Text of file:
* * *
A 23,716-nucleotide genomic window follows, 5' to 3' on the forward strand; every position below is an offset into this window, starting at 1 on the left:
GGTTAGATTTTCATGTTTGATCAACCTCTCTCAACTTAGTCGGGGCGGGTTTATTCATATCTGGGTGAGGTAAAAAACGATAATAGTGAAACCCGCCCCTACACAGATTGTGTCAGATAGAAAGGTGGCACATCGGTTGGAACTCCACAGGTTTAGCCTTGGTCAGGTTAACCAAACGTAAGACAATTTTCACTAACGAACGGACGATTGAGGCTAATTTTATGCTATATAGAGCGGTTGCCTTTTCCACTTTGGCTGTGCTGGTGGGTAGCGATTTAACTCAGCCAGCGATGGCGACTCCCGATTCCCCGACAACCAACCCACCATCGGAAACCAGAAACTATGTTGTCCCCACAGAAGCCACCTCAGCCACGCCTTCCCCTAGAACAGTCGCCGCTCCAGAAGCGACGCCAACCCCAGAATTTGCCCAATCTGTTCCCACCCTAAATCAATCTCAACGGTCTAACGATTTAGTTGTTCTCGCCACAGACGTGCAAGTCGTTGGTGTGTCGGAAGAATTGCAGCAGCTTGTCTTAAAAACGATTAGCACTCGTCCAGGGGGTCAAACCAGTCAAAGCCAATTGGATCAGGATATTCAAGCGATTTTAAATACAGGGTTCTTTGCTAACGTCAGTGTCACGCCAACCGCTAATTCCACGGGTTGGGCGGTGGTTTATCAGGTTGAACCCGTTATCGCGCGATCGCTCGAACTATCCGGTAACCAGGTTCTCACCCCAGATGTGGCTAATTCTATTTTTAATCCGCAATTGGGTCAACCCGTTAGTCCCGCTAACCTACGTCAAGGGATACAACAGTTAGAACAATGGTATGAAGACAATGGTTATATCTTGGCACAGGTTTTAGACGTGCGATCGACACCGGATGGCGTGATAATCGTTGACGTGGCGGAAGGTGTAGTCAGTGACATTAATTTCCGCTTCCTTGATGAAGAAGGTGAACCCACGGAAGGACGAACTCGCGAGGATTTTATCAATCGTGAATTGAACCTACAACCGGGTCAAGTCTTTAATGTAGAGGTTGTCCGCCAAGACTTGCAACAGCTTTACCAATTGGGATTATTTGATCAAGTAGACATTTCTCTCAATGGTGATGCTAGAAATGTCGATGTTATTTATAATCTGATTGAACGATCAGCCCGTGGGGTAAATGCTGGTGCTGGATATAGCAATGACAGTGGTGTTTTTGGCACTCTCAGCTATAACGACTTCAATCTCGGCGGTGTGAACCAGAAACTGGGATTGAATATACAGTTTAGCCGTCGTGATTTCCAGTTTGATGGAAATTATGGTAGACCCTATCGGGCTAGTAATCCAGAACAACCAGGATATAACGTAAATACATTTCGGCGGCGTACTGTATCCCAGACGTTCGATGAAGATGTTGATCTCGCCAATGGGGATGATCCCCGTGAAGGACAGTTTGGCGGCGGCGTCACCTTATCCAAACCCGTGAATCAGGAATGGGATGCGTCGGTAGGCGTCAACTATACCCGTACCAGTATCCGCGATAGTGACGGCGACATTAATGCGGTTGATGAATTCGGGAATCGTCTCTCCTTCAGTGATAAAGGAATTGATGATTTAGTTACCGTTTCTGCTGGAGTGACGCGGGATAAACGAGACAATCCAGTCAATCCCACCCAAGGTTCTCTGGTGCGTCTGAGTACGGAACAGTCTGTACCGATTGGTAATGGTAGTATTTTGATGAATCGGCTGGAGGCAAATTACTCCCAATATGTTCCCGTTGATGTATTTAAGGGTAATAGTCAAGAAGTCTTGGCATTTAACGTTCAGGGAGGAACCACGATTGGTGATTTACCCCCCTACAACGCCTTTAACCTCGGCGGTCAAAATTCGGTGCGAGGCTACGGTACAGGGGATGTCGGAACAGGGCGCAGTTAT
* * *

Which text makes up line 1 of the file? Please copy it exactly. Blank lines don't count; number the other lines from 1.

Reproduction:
A 23,716-nucleotide genomic window follows, 5' to 3' on the forward strand; every position below is an offset into this window, starting at 1 on the left: